Our recommendation to the FATF is to redraft the areas that describe “developers” making a clear distinction between development companies and individuals paid on a fee basis. The blockchain space has grown, in many ways, thanks to open-source software and independent contractors; it’s imperative that we defend and promote this practice.
II. Mitigation of money laundering and terrorist financing (ML/TF) risks relating to peer-to-peer transactions
We think that the measures and controls in the draft guidance will not mitigate the ML/TF risks that might emerge when P2P transactions gain widespread acceptance. Most of the proposed measures will place additional obligations on VASPs and other obligated entities, resulting in minimal impact of mitigating the ML/TF risks of P2P transactions of unhosted wallets.
We support the recommendation that countries would consider ways of mitigating ML/TF P2P transaction risks through blockchain analytics. We encourage the FATF to further explore how blockchain analytics and other innovative technological solutions can provide greater visibility over P2P transactions between unhosted wallets.
III. Travel Rule
We believe that further clarity is needed around the FATF’s expectations of VASPs when transacting with unhosted wallets since the recent drafting suggests that the transactions should be treated as higher risk without providing a supporting rationale.
Based on our reliance on VASPs and their role as the verifying entities of the largest amount of KYC’s users in the space, we proposed that the FATF allow time for travel rule solutions to work directly on unhosted wallet discovery as well as VASP discovery before determining risk profiles and mitigation methods that may inaccurately assume the risk and hinder growth.
IV. FATF and Stablecoins
The revised FATF Guidance is generally helpful in confirming the applicability of VASP regulations to stablecoin issuers. However, when it comes to the specific details of comparing stablecoin issuers to other VASPs, particularly for the purpose of conducting an AML/CFT risk assessment, there are several aspects of the Guidance that appear to reflect a misunderstanding of how centrally administered stablecoins function. We believe that conducting an accurate risk assessment of stablecoins is contingent upon having a thorough understanding of how these products currently function, in practice.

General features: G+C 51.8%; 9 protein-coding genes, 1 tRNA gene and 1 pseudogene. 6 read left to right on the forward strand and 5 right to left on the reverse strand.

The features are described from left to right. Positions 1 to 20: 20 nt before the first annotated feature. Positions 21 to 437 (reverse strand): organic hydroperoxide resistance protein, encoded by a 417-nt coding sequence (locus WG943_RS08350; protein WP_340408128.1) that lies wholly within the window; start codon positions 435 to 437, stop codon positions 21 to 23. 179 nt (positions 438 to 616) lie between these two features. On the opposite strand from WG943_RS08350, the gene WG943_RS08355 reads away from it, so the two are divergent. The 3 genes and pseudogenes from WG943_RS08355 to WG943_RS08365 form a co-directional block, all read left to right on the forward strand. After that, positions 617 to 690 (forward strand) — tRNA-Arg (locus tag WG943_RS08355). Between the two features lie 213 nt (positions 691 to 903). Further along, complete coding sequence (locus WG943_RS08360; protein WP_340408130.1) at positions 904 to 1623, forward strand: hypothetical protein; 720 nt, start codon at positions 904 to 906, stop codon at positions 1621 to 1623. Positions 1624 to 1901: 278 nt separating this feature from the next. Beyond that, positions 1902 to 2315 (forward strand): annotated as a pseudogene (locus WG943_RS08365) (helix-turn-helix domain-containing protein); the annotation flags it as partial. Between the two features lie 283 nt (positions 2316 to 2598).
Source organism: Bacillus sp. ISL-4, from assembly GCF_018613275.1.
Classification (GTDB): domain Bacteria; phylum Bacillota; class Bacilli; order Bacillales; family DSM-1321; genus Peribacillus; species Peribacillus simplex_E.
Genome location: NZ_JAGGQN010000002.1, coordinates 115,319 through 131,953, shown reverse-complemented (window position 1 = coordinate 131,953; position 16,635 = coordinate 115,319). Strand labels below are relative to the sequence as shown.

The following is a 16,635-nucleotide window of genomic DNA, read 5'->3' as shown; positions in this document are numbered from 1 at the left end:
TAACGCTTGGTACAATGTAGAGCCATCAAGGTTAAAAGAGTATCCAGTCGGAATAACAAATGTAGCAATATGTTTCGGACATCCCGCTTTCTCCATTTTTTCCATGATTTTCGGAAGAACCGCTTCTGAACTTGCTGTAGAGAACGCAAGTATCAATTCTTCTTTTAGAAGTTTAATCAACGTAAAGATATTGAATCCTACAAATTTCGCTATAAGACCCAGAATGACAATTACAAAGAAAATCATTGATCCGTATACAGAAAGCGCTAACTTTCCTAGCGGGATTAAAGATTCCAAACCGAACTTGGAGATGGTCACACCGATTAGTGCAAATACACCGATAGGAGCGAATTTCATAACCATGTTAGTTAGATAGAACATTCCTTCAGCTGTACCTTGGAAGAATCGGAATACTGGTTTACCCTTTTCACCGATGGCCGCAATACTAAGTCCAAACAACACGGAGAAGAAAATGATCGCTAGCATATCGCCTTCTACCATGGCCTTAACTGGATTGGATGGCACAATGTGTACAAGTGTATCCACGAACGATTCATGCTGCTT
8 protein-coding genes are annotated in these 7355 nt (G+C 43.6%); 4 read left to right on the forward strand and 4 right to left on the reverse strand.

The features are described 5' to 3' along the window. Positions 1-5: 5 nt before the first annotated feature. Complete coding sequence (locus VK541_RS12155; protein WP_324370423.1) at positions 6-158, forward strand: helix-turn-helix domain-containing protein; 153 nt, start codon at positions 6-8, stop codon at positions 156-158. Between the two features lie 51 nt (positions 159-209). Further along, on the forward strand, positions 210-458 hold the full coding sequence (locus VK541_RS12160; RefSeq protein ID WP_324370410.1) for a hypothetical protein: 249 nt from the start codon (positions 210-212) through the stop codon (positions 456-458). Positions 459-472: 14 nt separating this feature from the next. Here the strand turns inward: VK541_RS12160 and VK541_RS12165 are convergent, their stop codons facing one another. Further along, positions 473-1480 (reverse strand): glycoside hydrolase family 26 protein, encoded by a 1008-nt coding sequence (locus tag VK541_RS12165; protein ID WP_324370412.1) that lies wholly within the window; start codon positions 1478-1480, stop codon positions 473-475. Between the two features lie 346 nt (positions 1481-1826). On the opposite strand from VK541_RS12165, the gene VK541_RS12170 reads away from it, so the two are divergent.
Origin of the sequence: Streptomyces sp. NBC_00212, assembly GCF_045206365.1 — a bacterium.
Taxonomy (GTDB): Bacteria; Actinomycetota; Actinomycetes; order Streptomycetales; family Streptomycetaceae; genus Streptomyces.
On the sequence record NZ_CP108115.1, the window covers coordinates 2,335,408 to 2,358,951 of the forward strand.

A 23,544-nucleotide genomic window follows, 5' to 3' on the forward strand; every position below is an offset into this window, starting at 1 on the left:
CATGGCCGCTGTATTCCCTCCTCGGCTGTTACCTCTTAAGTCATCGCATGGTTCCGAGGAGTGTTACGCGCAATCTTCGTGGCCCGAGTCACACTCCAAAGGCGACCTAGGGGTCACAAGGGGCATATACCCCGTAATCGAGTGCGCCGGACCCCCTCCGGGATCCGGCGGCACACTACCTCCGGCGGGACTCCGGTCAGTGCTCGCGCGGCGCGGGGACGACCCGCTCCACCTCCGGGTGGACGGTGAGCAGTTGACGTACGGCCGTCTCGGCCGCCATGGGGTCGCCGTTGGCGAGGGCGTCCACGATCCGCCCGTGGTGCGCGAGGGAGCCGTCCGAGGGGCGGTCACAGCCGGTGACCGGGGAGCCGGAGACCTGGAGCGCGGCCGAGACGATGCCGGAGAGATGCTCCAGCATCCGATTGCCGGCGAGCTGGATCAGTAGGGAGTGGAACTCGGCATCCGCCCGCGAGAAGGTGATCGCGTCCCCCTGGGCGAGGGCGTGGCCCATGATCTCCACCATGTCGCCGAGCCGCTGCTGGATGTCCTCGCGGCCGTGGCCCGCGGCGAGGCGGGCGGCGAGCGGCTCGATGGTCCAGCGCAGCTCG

Stablecoins have become an essential element in the crypto industry, with billions of $USD in volume being transacted through them. The FATF’s understanding of the key features of stablecoins is somewhat limited to them being a volatility avoidance instrument. We expanded on this definition and discussed that their true nature is speed, reliability and low cost for cross-border transactions. Their usability is not limited to issues related to virtual assets, rather, to limitations of cross-border banking.
Our position, in general terms, is that the risks of stablecoins and their issuers are analogous to the risks of VAs and other VASPs and that prior guidance was already sufficient to mitigate these potential risks. New recommendations by the FATF necessitate an updated risk assessment of this sector.
V. Effective implementation of FATF Standards
One important element that we identified and discussed was the licensing or registration of VASPs in the applicable jurisdiction. We view this, and the suggestion that local authorities impose conditions on VASPs seeking a license to be able to be supervised as an unfair adaptation of prudential and market conduct requirements for traditional financial institutions unfit for purpose in an AML/CFT context for the VASP sector.
We believe that the only way to effectively enable compliance in this new realm is to allow for data-collecting centralized intermediaries, to be able to represent users and act as data custodians of that data, while allowing users to passport across decentralized applications.